They felt the change was on the back of the new leadership team.

We heard some concerns regarding the crisis line and some patients experience of using this.

Community health services for adults

Requires improvement

Updated 11 January 2017

Overall, we have rated community health services for adults as “Requires Improvement”. This is because:

  • We were not assured that all lessons learnt were being identified in the root cause analysis investigations we reviewed or areas identified for improvement were being monitored.

  • In the Integrated Nursing Teams (INTs) in Chorley and South Ribble, and Blackburn with Darwen localities, we found 18 out of 20 patients records where patients had died, that did not have an end of life care plan in place.

  • In Chorley and South Ribble INTs and the treatment room service, there were not always care plans in place for problems that had been identified. We found incomplete assessments, wound evaluation charts not updated at least fortnightly in line with the trust management of wound’s policy, and not all entries had the time of entry documented.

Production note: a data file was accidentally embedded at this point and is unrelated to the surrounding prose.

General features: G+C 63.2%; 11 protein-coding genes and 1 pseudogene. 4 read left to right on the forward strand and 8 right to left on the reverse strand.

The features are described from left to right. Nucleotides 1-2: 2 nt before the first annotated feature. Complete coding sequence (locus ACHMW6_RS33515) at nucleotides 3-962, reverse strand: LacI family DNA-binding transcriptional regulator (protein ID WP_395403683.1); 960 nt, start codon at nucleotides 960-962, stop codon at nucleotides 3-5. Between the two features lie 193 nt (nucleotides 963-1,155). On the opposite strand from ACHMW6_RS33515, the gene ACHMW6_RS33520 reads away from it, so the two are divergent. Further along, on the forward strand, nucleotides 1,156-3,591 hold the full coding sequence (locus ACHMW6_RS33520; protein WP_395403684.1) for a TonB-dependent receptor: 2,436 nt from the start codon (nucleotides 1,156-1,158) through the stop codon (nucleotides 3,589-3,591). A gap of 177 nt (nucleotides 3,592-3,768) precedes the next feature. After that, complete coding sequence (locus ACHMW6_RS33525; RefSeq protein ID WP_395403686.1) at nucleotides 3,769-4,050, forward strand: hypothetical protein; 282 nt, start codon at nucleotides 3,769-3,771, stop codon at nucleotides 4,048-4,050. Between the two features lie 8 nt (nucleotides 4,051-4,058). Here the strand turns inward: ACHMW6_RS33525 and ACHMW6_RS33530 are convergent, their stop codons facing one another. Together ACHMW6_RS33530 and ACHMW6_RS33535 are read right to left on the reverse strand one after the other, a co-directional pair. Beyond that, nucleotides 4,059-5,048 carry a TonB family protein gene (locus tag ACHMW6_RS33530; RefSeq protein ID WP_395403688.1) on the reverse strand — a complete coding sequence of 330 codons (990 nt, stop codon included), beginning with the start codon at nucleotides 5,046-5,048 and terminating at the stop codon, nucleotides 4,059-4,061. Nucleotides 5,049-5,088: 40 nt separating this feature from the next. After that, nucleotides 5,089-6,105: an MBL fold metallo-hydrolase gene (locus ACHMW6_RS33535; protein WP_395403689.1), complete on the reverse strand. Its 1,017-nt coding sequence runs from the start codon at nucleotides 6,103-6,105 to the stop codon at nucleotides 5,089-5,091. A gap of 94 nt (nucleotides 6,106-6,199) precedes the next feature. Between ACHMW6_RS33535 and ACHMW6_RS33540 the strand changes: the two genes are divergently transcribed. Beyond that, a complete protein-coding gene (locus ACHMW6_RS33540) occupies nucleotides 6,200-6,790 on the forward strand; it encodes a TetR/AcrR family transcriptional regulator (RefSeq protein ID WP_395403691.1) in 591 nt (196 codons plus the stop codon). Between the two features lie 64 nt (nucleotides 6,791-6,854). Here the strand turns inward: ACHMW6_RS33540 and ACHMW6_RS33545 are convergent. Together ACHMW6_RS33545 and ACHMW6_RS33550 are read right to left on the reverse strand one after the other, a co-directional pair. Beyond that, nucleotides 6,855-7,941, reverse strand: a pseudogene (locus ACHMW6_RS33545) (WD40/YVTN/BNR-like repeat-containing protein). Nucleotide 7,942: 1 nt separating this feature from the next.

• Data for mandatory training and appraisal rates provided by the trust was not as accurate and up to date as data held at team level.

  • An audit had been performed to monitor storage of medicines and had reported issues with clinic room temperatures not being monitored which we observed at the time of our inspection and we were not assured that clear actions and improvements had been made. When staff had raised issues with the temperature recordings being high in clinics and treatment rooms, as per the trust policy, no action had been taken.